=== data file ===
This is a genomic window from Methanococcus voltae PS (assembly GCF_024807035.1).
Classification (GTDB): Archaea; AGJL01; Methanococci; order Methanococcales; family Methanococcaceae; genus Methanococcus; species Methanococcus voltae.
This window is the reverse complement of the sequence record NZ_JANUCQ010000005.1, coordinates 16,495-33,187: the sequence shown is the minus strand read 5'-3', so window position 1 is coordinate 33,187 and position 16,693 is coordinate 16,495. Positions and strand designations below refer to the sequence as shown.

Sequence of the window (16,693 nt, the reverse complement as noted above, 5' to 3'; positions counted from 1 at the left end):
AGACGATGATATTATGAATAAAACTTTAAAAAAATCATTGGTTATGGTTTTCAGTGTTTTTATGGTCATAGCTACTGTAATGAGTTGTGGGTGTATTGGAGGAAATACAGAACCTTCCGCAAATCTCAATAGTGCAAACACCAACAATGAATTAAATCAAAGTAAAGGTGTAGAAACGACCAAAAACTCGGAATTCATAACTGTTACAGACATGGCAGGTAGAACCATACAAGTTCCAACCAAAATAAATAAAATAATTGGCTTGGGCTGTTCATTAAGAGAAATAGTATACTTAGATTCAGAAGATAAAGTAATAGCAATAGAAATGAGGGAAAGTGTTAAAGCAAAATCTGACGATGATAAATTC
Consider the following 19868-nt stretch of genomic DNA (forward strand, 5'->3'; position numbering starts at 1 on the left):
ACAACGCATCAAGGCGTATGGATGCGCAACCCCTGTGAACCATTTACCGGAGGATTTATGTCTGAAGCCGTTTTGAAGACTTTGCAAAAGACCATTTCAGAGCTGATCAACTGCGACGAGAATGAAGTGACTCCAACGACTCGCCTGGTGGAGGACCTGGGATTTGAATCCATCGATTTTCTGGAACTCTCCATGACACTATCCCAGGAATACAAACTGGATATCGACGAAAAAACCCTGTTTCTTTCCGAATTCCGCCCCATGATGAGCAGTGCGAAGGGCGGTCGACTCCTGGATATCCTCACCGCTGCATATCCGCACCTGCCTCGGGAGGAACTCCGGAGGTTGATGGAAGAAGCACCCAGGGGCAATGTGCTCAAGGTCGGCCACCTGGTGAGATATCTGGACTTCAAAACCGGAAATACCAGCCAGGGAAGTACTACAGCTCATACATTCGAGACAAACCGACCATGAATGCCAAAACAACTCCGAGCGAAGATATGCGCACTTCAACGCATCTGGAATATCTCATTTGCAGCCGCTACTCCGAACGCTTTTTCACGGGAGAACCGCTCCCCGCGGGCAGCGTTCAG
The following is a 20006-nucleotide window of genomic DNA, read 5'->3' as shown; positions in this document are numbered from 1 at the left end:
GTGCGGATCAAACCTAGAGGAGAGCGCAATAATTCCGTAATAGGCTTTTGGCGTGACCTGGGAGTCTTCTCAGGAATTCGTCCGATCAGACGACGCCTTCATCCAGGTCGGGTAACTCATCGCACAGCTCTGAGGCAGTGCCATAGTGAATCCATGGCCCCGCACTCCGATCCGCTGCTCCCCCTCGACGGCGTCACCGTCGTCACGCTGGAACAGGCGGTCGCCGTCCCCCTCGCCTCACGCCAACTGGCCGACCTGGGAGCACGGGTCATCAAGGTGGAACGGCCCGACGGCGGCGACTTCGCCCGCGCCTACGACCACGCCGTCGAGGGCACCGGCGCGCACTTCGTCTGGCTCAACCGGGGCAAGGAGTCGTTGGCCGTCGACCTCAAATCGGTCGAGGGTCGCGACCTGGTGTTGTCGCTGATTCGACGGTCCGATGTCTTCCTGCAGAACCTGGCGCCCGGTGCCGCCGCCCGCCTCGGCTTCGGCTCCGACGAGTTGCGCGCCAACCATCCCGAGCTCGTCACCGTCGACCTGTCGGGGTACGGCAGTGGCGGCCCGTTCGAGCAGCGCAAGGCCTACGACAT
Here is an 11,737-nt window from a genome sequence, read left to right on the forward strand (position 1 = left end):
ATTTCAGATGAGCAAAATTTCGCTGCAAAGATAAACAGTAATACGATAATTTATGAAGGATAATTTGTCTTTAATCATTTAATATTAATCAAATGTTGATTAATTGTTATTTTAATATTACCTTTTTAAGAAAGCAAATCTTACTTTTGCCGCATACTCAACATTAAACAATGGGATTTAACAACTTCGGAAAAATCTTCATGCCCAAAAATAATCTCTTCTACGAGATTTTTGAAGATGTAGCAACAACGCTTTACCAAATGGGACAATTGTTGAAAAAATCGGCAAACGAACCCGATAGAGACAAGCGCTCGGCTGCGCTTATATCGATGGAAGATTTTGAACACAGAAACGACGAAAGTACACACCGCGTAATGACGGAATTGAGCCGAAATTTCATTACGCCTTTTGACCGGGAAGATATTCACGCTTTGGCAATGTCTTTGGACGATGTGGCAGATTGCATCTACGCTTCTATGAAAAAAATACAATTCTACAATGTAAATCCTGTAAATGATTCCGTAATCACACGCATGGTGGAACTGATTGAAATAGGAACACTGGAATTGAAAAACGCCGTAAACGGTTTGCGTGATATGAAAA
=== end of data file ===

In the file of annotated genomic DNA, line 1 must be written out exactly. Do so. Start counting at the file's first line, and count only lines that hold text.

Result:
This is a genomic window from Methanococcus voltae PS (assembly GCF_024807035.1).